Australia: Industrial Manslaughter and major change to statutory appointments for mining in Queensland

The Mineral and Energy Resources and Other Legislation Amendment Bill 2020 (Bill) was introduced to Queensland Parliament on 4 February 2020 .

The policy objective of the Bill relates to the Queensland Government’s priority to strengthen the safety culture in the resources sector through the introduction of industrial manslaughter offence provisions and requiring that persons appointed to critical safety statutory roles for coal mining operations must be an employee of the coal mine operator.

Industrial Manslaughter

The Bill introduces industrial manslaughter offences into Queensland’s Coal Mining Safety and Health Act 1999 and the Mining and Quarrying Safety and Health Act 1999* to bring them in line with general work health and safety legislation.

The new offences apply to:

  • Employers for a (coal) mine; and
  • Senior Officers of an employer for a (coal) mine.

An Employer for a (coal) mine, is a person who employs or otherwise engages a (coal) mine worker.

A Senior Officer, of an employer for a (coal) mine that is a corporation, is a person who is concerned with, or takes part in, the corporation’s management, whether or not the person is a director or the person’s position is given the name of executive officer.

The elements of the new offences reflect those that have been in effect under the Work Health and Safety Act 2011 since October 2017. Those elements are:

  1. a (coal mine) worker dies in the course of carrying out work at a (coal) mine, or is injured in the course of carrying work at the (coal) mine and later dies; and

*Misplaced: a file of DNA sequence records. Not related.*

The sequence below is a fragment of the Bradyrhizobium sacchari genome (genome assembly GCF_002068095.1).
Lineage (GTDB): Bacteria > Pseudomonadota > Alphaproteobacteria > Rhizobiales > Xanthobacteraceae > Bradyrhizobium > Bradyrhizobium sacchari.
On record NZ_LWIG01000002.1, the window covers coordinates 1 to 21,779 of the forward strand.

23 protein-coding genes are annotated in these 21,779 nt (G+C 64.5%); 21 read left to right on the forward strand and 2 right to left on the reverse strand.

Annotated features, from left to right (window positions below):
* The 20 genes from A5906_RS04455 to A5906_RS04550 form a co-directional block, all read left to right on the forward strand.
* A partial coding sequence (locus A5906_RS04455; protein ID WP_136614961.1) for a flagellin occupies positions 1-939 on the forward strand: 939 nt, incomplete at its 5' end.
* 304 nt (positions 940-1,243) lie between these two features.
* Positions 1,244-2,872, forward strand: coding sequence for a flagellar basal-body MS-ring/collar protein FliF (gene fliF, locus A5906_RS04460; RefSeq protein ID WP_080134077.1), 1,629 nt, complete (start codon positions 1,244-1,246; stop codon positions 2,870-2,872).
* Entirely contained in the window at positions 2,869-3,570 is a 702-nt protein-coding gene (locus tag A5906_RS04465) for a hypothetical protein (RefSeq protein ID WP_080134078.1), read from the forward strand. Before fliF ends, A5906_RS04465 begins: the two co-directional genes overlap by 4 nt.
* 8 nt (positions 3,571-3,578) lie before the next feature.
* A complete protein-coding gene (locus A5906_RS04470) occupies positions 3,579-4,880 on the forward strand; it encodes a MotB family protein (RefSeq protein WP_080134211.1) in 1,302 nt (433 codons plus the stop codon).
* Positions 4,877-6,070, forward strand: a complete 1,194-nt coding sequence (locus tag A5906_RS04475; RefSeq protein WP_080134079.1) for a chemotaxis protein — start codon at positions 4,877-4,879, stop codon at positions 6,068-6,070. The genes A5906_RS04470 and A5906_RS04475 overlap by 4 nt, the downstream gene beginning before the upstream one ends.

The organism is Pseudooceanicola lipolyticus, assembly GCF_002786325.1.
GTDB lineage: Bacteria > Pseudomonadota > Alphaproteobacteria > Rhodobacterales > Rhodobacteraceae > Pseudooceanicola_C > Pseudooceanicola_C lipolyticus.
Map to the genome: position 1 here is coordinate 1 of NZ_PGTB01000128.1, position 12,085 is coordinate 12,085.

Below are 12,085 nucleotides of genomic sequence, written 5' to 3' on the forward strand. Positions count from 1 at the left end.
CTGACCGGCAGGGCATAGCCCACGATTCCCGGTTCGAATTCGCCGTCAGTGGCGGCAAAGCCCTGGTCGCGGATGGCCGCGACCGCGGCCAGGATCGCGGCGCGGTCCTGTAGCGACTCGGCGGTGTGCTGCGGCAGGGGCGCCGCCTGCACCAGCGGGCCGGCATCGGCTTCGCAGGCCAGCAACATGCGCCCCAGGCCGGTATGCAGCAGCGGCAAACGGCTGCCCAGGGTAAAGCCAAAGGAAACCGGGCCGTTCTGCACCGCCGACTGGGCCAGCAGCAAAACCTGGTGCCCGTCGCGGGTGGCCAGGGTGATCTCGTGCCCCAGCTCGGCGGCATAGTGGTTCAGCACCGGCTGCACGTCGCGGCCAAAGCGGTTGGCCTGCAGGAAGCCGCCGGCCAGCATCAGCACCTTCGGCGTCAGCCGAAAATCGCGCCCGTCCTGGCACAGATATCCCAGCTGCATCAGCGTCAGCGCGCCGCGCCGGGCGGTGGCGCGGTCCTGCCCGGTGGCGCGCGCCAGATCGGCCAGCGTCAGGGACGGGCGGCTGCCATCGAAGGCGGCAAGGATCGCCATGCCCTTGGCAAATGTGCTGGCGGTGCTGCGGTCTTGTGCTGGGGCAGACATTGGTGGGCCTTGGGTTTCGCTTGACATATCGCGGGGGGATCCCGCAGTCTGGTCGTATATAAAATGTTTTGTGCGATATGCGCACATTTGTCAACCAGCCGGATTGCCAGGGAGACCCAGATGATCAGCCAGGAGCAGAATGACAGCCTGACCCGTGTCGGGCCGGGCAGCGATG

2. the employer’s, or the senior officer’s, conduct causes the death of the (coal mine) worker; and
  3. the employer, or the senior officer, is negligent about causing the death of the (coal mine) worker by the conduct.

The maximum penalties for a breach of the industrial manslaughter offence are 100,000 penalty units (currently $13,345,000) for a body corporate employer and 20 years imprisonment for a senior officer.

*The Bill also introduces industrial manslaughter offences into the Petroleum and Gas (Production and Safety) Act 2004 and the Explosives Act 1999. The offences are to commence on a date to be fixed by proclamation.

Changes to statutory appointments at coal mines

The Bill introduces significant change to the appointment of site senior executives (SSE) at coal mines which prohibits a coal mine operator from appointing a person as SSE unless the person is an employee of the coal mine operator.

The requirement for a person to be an employee of the coal mine operator will also apply to the appointment of open cut examiners, underground mine managers and ventilation officers.

Upon commencement of the Mineral and Energy Resources and Other Legislation Amendment Act 2020, coal mine operators will have a 12 month transition period to ensure that persons appointed to these statutory positions at their mines are employees of the coal mine operator.

This is likely to have a significant impact on coal mine operators who subcontract operations at their mines, or otherwise enter into arrangements whereby the SSE (and persons in other statutory positions) is not directly employed by the coal mine operator. Coal mine operators in these categories should take steps to review the operational structures at their mines and consider how this change will affect them.

The Explanatory Memorandum to the Bill can be accessed here.

This article was prepared by Takara Raymond, Solicitor.  

For more information or advice on this topic, please contact:

Aaron Anderson
Aaron Anderson
Partner, Brisbane
+61 7 3258 6528
Kara Reynolds
Kara Reynolds
Senior Associate, Brisbane
+61 7 3258 6327

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